Most Harmful Government Program: The Tax Code

Our judges could not have made a finer choice.

A panel of 36 distinguished public policy experts and scholars—ranging from Nobel laureate Milton Friedman to Eagle Forum President Phyllis Schlafly to former House Majority Leader Dick Armey—has selected the Internal Revenue Code as the No. 1 item on this year’s Human Events list of the Ten Most Harmful Government Programs.

Unlike the Legal Services Corp., which was voted No. 1 in 2003, and the Medicare prescription drug plan, which was voted No. 1 in 2004, this year’s No. 1 lamentable program is actually—and unfortunately—authorized by the U.S. Constitution.

The 16th Amendment, ratified by three-quarters of the states in 1913, authorizes the federal government to impose a direct income tax. Immediately after it took effect, newly inaugurated Democratic President Woodrow Wilson used it to enact a progressive income tax.

Compounding Complexity

Ever since then, politicians in Washington, D.C., have been compounding the tax code’s complexity and its injurious impact on American liberty.

In 1939, a Democratic Congress and Democratic President Franklin Roosevelt formally consolidated an already complex body of tax laws into the Internal Revenue Code. Four years after that, Roosevelt signed a law compelling employers to withhold income taxes from their employees’ paychecks and send the money directly to the government. That vastly increased the amount of tax politicians could extract from the populace without inciting a political revolt—making it possible for the federal government to fund the modern welfare state.

Appropriately, our judges elected tax withholding the No. 4 most harmful government program.

This year’s list carries a different title from our lists in previous years. Last year it was the 10 “worst” government programs. Now it is the 10 “most harmful.” We made the change for two reasons: We were inspired by the debate sparked by our recent list titled, “The Ten Most Harmful Books of the 19th and 20th Centuries,” and, more importantly, the word “harmful” better describes what we don’t like about bad government.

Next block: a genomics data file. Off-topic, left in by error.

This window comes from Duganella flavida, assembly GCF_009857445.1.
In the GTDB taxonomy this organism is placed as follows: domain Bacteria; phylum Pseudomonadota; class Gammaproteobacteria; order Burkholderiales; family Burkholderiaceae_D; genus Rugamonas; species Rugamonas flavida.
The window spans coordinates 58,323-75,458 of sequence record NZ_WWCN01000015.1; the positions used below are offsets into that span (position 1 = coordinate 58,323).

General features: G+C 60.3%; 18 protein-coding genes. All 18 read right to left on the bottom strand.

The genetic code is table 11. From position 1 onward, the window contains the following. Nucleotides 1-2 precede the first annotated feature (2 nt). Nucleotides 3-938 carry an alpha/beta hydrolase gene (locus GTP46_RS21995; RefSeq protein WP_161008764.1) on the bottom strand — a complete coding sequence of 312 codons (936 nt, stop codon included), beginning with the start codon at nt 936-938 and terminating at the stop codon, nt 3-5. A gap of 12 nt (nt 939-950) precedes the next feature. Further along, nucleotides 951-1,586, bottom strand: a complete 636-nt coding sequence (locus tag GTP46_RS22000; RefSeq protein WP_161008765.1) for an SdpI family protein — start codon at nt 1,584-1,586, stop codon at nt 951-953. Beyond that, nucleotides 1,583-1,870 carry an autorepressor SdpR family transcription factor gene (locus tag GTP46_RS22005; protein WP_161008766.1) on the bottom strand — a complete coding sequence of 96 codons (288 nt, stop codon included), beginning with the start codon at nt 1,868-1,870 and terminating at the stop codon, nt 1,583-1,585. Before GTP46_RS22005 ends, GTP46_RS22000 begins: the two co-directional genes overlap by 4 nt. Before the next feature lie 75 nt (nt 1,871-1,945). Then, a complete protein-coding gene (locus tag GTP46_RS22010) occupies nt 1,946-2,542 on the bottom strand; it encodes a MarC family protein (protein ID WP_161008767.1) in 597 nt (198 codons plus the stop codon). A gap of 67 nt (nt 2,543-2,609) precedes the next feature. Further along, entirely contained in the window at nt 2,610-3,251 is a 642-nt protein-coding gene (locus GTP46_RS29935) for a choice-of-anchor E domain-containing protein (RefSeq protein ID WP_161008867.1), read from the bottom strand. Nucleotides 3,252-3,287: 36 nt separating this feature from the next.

The programs elected by our judges don’t just cost money, they also attack our values and corrode the spirit of liberty that makes America the greatest nation.

As in previous years, we initially asked our judges to nominate programs for the list. The judges were then sent ballots listing the nominated programs. They ranked their choices 1 through 10, with No. 1 being the program they believed to be “most harmful.” A program received 10 points for each No. 1 vote it received, 9 points for each No. 2 vote, and so on. The program with the highest aggregate score—the Internal Revenue Code—was named No. 1 on the list. When the ballots were tallied, we phoned spokesmen for the federal agencies responsible for each program to see if they could point out the constitutional provision, if any, that authorized the program.